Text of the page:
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"I could go on for years about this guy, how fuckin' talented he is. Every note destroyed me." — Neil Young

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Jansch on the cover of the Dazzling Stranger compilation. Photo by Brian Shuel.




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the drama you've been craving


by Michael Goldberg


Tuesday, May 28, 2002


Bert Jansch Takes The High Road


Discovering the idiosyncratic yet influential Scottish folk singer.


 
The girl behind the record store counter wanted to know about the young man on the CD cover. "This guy looks so cool!" she said, showing a co-worker the Bert Jansch CD I was about to purchase.

The cover photo, taken in 1965, depicts Jansch lying on his back on a mattress, his head propped up against a wall. He is pissed off, frowning. He has fat muttonchop sideburns and his longish hair is uncombed — a mess really. If a photograph could talk, this one would say "fuck you."

I told the girl in the record store that Jansch was a "folk singer" from Scotland who had influenced Neil Young (and others, including Jimmy Page and Johnny Marr). "He was on that solo album that Hope Sandoval, you know, from Mazzy Star, put out last year," I said.

I knew Young was a fan because I'd just read that in "Shakey," the recently published Young bio. Actually, I was buying a couple of Jansch CDs because I wanted to get a sense of how Jansch had influenced Young — and I wanted to acquaint myself with the music of an artist I'd heard about for 35 years, but somehow had never heard.

One of the reasons I write about the music I love is because I want to share my excitement with others. My hope is that something I say will motivate those who read my words to take a chance on a new — for them anyway — artist. Usually, I've actually listened to the artist before I start turning others onto them. So this was a little strange — here I had gotten this girl intrigued by Jansch, and I had yet to hear a single note of his music!

The first song on the CD with the "cool" cover — a best-of collection, Dazzling Stranger — is called "Strolling Down the Highway." It begins "Strolling down the highway/ I'm going to get there my way." When I heard that line I thought: Certainly Neil Young, who has spent his entire career stubbornly doing things his way, took that lyric to heart.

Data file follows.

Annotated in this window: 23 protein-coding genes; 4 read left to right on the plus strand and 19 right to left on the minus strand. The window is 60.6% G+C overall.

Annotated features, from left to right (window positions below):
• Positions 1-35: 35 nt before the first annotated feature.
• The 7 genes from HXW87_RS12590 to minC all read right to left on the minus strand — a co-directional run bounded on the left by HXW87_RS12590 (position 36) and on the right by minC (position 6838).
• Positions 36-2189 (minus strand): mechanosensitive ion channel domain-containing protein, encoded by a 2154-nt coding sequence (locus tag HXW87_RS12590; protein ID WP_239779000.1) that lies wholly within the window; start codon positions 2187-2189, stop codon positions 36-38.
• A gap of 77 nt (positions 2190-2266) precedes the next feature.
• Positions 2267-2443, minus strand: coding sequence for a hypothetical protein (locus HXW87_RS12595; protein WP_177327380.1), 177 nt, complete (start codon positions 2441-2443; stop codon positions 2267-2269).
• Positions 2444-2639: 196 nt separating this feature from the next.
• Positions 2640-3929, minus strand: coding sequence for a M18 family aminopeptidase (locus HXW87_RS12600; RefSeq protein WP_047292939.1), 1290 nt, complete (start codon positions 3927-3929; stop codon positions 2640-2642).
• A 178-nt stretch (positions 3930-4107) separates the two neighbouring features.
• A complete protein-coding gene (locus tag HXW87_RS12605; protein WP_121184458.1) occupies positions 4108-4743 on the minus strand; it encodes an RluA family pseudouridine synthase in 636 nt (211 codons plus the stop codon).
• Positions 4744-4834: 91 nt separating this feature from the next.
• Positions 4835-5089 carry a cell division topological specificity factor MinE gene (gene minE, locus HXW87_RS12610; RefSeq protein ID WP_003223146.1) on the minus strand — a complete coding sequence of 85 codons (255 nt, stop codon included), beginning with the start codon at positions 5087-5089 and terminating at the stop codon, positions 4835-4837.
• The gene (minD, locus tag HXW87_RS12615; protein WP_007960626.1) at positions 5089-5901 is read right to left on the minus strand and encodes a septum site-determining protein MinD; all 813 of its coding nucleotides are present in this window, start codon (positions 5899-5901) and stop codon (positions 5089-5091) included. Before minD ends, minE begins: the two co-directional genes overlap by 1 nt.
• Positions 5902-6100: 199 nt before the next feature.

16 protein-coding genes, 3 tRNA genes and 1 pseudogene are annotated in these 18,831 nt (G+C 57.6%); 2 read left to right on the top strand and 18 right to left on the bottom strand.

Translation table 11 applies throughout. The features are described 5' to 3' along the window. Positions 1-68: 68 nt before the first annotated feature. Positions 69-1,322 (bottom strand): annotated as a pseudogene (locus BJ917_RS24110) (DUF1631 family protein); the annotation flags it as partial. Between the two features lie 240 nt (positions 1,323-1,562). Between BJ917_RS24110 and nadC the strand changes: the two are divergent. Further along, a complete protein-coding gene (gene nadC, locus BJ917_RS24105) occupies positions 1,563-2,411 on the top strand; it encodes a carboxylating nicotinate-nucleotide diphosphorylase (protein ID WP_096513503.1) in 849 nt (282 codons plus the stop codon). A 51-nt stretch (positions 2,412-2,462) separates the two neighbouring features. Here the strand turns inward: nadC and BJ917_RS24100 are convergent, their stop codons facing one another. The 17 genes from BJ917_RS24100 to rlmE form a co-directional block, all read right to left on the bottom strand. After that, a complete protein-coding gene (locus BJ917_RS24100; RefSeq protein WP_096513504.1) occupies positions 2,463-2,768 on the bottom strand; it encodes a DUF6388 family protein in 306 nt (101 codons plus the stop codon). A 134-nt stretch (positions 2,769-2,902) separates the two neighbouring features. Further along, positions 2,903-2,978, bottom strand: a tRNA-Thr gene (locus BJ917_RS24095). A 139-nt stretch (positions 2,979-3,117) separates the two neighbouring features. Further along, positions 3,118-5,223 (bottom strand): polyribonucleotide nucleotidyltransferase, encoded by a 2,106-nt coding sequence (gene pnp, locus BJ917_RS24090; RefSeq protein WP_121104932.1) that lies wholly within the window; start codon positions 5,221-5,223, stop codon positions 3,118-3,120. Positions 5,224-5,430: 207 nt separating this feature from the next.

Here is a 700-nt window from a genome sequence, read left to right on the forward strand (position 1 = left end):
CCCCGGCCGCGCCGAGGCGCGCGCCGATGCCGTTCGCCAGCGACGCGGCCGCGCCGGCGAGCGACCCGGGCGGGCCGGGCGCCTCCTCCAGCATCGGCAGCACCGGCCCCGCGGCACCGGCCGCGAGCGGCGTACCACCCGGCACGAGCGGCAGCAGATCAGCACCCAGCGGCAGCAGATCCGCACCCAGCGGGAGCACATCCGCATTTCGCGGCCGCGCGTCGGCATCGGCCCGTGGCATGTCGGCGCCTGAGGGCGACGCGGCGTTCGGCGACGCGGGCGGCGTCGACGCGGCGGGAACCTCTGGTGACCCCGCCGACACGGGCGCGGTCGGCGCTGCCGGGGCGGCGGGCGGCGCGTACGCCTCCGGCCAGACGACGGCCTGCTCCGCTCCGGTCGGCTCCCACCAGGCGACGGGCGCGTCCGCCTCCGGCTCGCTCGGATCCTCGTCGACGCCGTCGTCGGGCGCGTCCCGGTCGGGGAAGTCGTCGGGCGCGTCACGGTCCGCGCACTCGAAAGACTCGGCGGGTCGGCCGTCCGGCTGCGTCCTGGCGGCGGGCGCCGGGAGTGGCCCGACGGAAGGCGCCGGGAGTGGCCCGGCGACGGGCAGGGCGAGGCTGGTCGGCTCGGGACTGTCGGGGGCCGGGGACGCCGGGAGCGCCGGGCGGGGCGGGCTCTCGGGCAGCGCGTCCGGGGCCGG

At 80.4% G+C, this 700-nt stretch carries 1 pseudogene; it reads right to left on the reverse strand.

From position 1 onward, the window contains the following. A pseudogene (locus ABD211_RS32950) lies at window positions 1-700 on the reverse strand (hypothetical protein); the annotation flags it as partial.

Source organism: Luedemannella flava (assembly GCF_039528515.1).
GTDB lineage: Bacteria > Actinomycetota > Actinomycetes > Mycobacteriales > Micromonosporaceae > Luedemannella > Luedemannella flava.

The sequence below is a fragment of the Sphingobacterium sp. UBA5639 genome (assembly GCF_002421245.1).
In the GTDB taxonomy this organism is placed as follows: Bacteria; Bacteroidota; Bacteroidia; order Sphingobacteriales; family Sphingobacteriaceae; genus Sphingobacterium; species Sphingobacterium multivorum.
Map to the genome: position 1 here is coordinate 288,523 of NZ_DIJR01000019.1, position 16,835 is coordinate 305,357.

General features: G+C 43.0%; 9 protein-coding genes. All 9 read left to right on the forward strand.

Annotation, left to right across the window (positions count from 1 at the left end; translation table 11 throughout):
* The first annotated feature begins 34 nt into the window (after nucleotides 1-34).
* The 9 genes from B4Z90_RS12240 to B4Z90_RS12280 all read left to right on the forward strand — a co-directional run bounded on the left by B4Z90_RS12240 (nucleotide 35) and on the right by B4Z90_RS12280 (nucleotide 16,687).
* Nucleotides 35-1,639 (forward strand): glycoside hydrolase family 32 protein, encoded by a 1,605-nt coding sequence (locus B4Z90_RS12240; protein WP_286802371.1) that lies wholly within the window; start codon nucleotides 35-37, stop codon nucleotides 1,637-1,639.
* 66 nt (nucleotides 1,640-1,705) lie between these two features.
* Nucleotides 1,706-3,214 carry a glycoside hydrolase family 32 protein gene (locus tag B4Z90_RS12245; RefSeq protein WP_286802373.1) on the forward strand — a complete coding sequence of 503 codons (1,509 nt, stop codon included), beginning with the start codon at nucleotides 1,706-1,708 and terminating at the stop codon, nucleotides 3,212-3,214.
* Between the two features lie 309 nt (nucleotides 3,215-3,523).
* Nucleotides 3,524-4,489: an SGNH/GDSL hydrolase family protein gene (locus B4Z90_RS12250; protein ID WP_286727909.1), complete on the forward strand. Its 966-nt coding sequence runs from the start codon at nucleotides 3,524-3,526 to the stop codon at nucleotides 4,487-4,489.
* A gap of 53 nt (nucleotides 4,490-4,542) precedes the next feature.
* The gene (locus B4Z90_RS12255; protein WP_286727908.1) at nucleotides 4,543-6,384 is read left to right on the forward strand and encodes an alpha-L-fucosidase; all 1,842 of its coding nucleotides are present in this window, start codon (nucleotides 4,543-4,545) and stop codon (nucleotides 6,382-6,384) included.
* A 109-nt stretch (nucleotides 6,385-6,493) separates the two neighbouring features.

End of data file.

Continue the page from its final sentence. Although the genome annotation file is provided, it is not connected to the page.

It also appeared that Young had gotten the idea to grow his own muttonchops from Jansch (they're prominently displayed on the cover of Jansch's second album, 1965's It Don't Bother Me, as well. "Some of the greatest guitar playing I ever heard," Young told "Shakey" author Jimmy McDonough, speaking about Jansch. "I could go on for years about this guy, how fuckin' talented he is. Every note destroyed me."

It was almost by chance that I actually purchased Dazzling Stranger and It Don't Bother Me. That afternoon I could just as easily have picked up Paul Westerberg's Stereo and/or the Get Up Kids' new one instead. But it was the Jansch albums I bought — thank God!

I guess you could call Jansch (who in 1967 co-founded the folk-rock group Pentangle) a folk singer, though there's blues and jazz in his music. One of his songs has an Eastern modal feel; it sounds like the blueprint for some of the work of American '60s band Kaleidoscope.

There's a distinctly Scottish sensibility to Jansch's recordings — certainly his voice has that Scottish lilt. It's a gentle voice, a voice perfect for love songs, yet a sincere, passionate voice that can deliver hard words too. It's a softer voice than such folkies as Ramblin' Jack Elliot or Bob Dylan; closer perhaps to early Donovan (another artist Jansch influenced).

It's easy to see why Young could relate to Jansch. The Scotsman may have played an acoustic guitar, but his spirit was pure rock 'n' roll rebel (even the title of that second album, It Don't Bother Me, sounds like the precursor to Nevermind). On Jansch's 1965 debut, Bert Jansch, he included the heartfelt, melancholy heroin song "Needle of Death," about a friend who'd overdosed ("Your troubled young life had made you turn/ To a needle of death"); it predated Young's own "The Needle and the Damage Done" by seven years.

There's nothing simple about "Needle of Death." Late in the song Jansch sings, "Through ages man's desires/ To free his mind, to release his very soul/ Has proved to all who live/ That death itself is freedom forever more."

Jansch is what they call a "triple threat." In addition to his singing and songwriting, his guitar playing is every bit as strong as Young's "Every note destroyed me" would lead you to believe. In fact, Young once told Guitar Player that Jansch did for the acoustic guitar what Hendrix did for the electric.

His playing is visceral; you can feel his fingers plucking the steel strings. He's intense yet graceful as he pulls melodies from his instrument. Just listen to "Blackwater Side" or "Nobody's Bar" — what you hear is a man expressing his emotions. This is powerful stuff.

In the record store, I paid for the CDs and, reluctantly, the girl handed them to me. "Bert Jansch," she said, writing the name on a small piece of paper. "Where did you find those?"

"In the folk section," I said. As I left the store, I was smiling.





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